For those of you who have been here before, welcome to our new web site design. We hope it will be easier for you to find the information you need, and friendlier to a wider range of web client software. Be sure to try out our new online ordering system in the products section, and enjoy the new sofawolf.com experience. Some sections are still under development though, so bear with us while we retool for the future.
If this is your first time visiting us, then our warmest greetings to you. If you've come here seeking the best collections of anthropomorphic fiction, then we think you've found them. If you've come here looking for one of the only semi-pro literature markets specializing in the anthropomorphic meta-genre, then we think you've found it too. If you have no idea what anthropomorphic even means in this context, then we hope to enlighten and intrigue you enough that you become one of the prior two visitors.
What is 'anthropomorphic' anyway?
An·thro·po·mor·phic \"an(t)-thr&-p&-'mor-fik\ adj [Late Latin anthropomorphus of human form, from Greek anthrOpomorphos, from anthrOp- + -morphos -morphous] (1827) 1 : described or thought of as having a human form or human attributes < ~ deities> 2 : ascribing human characteristics to nonhuman things < ~ supernaturalism>. (Webster's Ninth New Collegiate Dictionary [Springfield: Merriam-Webster Inc, 1988] 90.)
So, we publish stories about talking toasters and dust mites, right? Well, not toasters, but we'd happily consider any talking dust mite stories sent our way. Our use of the term anthropomorphic is specific to talking animals. (For those fellow biologists out there, specifically the kingdom Metazoa in the grouping of Eukaryotic organisms.) This includes a diverse assortment of critters, but are most often represented in fiction by insects, reptiles, avians, and the ever-popular mammals. (Also mythological things like werewolves, dragons, griffons, and such...)
While the first thing to spring to mind is probably children's literature, which is loaded with anthropomorphic stories and illustration, there are plentiful examples of the same devices at use in adult fiction. The most recognizable examples include: Watership Down by Richard Adams, and Animal Farm by George Orwell. Many SF&F genre writers often employ anthropomorphic characters in their novels for purposes ranging from serious human allegory to the simple addition of color and texture into the character base. Anthropomorphic characters can be goofy and farcical, violent and primal, noble and loyal, or petty and self-serving. They express the range of human emotion (often magnified or twisted by their animal natures) and can be either the focus of the story, a supporting character in the story's development, an obstacle to the hero's journey, or a traveling companion and source of wisdom.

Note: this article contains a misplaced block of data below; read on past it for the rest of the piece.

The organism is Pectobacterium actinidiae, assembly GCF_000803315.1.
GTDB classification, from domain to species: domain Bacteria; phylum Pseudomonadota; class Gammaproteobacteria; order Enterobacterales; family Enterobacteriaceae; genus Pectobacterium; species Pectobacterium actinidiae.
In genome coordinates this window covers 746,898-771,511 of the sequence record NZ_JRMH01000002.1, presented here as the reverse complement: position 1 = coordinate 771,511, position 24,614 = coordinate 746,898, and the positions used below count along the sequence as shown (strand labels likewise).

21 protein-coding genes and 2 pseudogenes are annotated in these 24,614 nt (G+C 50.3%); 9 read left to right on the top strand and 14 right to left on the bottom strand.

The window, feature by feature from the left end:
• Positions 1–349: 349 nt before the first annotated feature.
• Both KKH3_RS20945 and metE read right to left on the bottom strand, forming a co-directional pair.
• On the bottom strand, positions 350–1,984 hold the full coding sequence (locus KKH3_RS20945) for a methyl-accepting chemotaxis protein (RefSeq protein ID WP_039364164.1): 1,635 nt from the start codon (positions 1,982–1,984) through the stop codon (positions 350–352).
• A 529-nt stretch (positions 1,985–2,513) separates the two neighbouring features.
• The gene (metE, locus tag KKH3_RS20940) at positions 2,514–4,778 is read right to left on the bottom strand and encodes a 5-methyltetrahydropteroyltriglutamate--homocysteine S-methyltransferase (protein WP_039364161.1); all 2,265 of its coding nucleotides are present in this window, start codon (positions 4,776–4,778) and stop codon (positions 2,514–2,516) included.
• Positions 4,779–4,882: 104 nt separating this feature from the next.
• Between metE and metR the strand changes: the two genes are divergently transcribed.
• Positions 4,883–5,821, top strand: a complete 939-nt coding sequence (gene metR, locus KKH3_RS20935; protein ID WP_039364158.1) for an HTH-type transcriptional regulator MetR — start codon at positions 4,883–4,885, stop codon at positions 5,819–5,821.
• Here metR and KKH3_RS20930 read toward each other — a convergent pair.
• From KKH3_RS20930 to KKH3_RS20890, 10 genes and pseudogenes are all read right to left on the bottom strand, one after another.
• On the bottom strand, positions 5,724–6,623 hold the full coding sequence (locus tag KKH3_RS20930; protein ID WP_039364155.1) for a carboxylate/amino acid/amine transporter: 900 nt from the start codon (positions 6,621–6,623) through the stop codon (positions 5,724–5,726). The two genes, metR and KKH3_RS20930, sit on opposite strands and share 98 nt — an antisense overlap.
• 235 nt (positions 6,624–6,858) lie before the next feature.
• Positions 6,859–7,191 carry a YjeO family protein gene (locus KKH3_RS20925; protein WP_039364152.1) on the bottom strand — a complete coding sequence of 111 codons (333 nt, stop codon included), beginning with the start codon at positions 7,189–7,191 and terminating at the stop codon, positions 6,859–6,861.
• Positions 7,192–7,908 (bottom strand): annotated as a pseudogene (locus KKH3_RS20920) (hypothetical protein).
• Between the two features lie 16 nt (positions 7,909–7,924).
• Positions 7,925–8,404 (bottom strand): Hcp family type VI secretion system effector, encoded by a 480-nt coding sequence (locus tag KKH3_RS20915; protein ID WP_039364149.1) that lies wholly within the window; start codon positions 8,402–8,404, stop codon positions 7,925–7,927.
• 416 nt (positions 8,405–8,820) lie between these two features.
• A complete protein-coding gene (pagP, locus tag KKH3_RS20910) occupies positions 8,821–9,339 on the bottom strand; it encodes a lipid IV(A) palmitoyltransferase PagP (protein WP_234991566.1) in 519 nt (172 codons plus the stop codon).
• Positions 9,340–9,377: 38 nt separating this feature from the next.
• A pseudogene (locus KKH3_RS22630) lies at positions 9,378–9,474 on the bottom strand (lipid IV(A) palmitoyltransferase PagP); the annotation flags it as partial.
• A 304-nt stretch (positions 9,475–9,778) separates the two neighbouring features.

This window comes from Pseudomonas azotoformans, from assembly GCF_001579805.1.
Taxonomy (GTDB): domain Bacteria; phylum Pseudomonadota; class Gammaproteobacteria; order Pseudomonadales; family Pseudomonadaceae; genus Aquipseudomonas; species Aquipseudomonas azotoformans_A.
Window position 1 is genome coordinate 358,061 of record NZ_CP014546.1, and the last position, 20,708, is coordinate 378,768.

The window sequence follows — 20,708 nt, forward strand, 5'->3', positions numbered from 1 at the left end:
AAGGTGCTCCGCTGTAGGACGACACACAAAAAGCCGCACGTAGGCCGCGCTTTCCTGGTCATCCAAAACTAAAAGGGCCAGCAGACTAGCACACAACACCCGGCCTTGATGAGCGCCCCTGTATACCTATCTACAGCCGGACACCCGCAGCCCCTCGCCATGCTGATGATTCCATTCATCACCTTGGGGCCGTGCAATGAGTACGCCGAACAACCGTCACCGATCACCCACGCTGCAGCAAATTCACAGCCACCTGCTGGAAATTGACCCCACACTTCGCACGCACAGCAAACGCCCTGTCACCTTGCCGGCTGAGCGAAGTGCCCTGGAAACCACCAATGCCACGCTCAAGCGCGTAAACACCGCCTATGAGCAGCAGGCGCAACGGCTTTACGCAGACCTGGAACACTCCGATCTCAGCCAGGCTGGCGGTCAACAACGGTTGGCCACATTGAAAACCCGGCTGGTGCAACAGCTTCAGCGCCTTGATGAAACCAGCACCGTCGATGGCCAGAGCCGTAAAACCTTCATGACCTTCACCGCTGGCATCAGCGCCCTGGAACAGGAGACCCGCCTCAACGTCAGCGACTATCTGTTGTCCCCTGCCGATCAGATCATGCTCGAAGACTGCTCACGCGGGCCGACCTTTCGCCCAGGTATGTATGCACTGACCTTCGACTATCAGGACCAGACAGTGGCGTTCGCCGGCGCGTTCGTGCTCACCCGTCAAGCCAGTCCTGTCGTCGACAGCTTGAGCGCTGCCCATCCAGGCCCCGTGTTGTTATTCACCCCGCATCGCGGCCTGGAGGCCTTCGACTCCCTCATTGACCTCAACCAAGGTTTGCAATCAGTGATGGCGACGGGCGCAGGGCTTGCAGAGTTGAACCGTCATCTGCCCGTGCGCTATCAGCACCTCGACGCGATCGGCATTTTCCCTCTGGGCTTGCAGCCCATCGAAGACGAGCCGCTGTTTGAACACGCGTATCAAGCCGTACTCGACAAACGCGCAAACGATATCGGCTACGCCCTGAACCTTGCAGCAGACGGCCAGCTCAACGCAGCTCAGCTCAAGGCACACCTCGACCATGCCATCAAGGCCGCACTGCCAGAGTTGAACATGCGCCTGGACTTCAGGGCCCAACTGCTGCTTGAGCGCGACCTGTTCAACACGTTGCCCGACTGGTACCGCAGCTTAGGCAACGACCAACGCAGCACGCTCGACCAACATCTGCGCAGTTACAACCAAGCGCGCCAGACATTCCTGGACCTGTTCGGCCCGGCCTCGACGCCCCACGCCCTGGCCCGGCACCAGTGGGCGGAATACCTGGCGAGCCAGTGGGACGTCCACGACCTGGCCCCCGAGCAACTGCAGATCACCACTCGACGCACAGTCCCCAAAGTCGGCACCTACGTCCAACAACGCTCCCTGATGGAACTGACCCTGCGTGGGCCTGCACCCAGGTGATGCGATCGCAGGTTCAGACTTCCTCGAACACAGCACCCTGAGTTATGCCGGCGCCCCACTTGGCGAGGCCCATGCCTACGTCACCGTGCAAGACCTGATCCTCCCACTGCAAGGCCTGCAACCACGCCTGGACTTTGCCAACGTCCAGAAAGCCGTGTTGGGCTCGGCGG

In recent years, anthropomorphic comics (which, with the addition of comic strips, account for a large percentage of the total material in active publication) such as Albedo and Xanadu have gained a strong and creative following of fans who not only follow the stories but contribute works of their own. The support for anthropomorphics in general has been steadily growing over the last fifteen years and now supports not only many thriving amateur publications, but also a dozen conventions a year worldwide.
We invite you to browse our offerings in the product catalog, visit other anthropomorphic themed sites referenced in our links section, and explore the topics in our online features area. We hope you find much to captivate and educate you.